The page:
My background is in commercial interior design. When I’m not running my handmade jewelry business Once Again Sam, I’m working as an interior designer part time for LS3P, a major architecture firm in the Southeast. I’m part of the Worship Studio, which consists of a dedicated group that helps design traditional and contemporary churches all over the country. Interior Design and Jewelry Design influence each other in ways I never imagined. I have designed floor tile patterns that became leather cutout cuffs, and I have chosen wood veneer for pendants that ended up appearing on feature walls. Design is design, oftentimes applicable beyond it’s intended application.

Women in Architecture of the Upstate recently commissioned me to create a special gift for their upcoming event, to be given to the speaker, Kate Schwennsen. Each year, they feature a different artist, and have commissioned a variety of work that ranges from painting, to film, and fine jewelry. I was glad for the opportunity, and a little curious how the design committee process might go.

Working as an interior designer means I regularly meet with committees to present concepts and material finishes, and share sketches of potential designs. I’m used to feedback, managing a range of different opinions, and communicating ideas with clients. However, working as an independant jewelry designer and small business owner, I’m used to working alone, having almost no feedback, developing ideas from start to finish with zero outside influence. Designing jewelry with a committee was an entirely new opportunity, a combination of my two skill sets, and the experience ended up being incredibly enjoyable thanks to the wonderful ideas and productive interaction with the WIA group. I’m also thrilled with how the final gift turned out and hope the recipient is too!

This is the final gift set - it includes a mahogany jewelry box with a laser engraved top, and matching leather lining. Inside is an orange laser cut leather bracelet, a pair of bocote stud earrings with orange leather insets, plus a geometric bocote pendant with brass tube detail (the orange is a nod to Clemson’s colors, because Professor Schwennsen is director of The School of Architecture at Clemson University).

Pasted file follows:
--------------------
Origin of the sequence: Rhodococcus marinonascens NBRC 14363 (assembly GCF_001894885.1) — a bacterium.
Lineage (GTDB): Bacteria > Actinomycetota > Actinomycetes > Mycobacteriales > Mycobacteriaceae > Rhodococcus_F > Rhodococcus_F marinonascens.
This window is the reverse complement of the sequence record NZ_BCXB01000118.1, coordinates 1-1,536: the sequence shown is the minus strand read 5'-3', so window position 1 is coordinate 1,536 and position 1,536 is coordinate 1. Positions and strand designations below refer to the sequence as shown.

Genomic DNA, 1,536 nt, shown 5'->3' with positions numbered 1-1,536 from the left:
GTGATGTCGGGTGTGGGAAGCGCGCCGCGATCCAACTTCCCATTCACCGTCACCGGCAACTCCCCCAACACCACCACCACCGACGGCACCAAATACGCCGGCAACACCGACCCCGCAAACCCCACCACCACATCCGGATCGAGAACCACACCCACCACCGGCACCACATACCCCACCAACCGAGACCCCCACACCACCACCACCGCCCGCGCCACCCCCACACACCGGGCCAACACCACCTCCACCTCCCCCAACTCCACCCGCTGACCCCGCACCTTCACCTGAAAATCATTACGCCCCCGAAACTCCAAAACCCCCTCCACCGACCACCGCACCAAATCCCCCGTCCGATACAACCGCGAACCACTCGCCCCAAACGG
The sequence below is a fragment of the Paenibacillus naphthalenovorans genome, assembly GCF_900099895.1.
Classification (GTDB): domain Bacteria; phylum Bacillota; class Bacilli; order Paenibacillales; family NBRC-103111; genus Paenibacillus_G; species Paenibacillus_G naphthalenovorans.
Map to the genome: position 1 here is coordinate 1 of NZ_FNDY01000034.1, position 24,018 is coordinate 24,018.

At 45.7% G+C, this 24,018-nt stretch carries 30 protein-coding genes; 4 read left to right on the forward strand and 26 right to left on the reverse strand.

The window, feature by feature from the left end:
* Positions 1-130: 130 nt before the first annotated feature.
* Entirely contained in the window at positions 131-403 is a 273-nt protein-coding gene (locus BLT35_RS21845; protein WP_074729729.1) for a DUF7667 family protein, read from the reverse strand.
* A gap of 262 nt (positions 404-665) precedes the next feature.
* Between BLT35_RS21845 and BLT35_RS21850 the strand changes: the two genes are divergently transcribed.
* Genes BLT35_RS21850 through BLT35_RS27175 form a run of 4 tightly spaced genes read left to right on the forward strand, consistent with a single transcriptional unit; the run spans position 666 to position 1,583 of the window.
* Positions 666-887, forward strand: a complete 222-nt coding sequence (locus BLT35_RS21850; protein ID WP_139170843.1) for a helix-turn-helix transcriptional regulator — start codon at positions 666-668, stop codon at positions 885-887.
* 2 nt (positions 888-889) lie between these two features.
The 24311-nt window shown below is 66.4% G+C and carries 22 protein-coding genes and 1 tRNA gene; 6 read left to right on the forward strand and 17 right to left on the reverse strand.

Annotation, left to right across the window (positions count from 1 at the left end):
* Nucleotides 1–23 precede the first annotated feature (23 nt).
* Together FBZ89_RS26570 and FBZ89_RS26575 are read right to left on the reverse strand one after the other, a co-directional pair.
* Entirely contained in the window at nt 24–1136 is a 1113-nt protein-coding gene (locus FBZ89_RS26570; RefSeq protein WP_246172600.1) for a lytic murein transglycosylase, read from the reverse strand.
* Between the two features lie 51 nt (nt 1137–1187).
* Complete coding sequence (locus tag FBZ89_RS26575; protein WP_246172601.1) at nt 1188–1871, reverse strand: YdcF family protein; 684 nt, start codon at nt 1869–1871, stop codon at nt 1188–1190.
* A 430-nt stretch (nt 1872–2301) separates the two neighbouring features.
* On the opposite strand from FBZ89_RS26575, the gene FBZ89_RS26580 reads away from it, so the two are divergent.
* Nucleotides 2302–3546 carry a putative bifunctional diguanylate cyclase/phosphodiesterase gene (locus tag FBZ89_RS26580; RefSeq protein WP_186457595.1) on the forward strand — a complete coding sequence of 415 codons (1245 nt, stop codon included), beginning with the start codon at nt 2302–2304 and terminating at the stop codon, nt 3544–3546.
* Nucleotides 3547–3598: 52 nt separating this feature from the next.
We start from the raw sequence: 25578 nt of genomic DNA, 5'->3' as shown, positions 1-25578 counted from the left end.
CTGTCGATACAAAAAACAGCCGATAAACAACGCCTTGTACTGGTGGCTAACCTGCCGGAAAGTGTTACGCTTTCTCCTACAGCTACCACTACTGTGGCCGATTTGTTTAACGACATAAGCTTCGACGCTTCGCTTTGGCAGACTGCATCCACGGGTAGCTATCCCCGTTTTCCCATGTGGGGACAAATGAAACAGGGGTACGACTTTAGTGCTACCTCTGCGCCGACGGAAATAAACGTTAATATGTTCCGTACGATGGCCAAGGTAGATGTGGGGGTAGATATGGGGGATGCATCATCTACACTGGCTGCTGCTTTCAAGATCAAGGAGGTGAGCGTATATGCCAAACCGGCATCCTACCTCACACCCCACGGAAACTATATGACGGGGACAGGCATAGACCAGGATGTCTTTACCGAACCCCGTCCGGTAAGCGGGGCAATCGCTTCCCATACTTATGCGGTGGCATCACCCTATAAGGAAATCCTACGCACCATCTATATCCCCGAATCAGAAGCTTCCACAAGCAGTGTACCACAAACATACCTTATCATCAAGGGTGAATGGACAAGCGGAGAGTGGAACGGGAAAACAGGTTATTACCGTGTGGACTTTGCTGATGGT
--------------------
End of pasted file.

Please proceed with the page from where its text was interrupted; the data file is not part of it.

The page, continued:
So how did we end up here? Where did this design come from? The process went something like this:

The committee shared what they knew about the speaker, her style, what kind of jewelry they thought she’d enjoy. We also wanted to portray an abstract storyline about the “bridge” between an education in architecture and career to inspire the geometry and connections within the jewelry itself.

  • We looked at examples of jewelry I had made in the past, so that the group would better understand the kind work I’m able to create, plus we reviewed color and material options available.

  • I developed 4 concept sketches showing different wooden pendant ideas, which was our primary piece. Some ideas were similar to pieces currently in my jewelry line, others were 100% new.

  • The group provided feedback on the sketches, asked questions, brought up some excellent points, and I made a few templates and prototypes before getting final approval to proceed with an option.

  • I began making the final pieces based on a majority vote in favor of option #1 (and had some help from my handy husband making the box to contain the set).

The final gift set was presented at the AIA / WIA meeting on October 20th, following Kate’s talk titled “We’ve Done More than Stir: Celebrating Women Leaders, Creating Cultural Change”. It was easy to see why she’s one of the most admired educators in the USA, and I was really inspired by her message. Women have been making headway in the field of Architecture, which is exciting, but there’s still a long way to go!